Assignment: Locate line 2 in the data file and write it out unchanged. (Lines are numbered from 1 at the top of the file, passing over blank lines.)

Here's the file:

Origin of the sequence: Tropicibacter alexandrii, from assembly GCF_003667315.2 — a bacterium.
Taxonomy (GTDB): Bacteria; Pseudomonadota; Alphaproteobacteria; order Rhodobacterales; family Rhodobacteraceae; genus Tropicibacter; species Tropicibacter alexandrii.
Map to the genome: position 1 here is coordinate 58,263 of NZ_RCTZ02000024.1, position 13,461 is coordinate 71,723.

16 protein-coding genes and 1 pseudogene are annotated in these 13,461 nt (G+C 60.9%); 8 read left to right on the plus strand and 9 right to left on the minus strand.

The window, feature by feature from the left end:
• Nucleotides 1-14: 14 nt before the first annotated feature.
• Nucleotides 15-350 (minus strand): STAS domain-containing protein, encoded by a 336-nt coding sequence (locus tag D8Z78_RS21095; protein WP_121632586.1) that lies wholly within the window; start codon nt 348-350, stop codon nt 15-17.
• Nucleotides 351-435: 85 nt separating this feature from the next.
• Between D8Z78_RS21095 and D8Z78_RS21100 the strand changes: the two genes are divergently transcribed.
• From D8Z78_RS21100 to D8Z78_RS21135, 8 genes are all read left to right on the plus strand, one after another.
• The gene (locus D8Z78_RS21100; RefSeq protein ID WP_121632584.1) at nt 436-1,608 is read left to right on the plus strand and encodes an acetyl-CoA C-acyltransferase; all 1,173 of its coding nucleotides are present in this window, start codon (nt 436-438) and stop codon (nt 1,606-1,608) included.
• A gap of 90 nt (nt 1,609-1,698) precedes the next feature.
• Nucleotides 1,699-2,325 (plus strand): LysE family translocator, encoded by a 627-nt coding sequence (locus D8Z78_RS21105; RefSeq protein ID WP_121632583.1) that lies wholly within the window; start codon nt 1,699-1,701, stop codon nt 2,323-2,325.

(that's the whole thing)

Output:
Taxonomy (GTDB): Bacteria; Pseudomonadota; Alphaproteobacteria; order Rhodobacterales; family Rhodobacteraceae; genus Tropicibacter; species Tropicibacter alexandrii.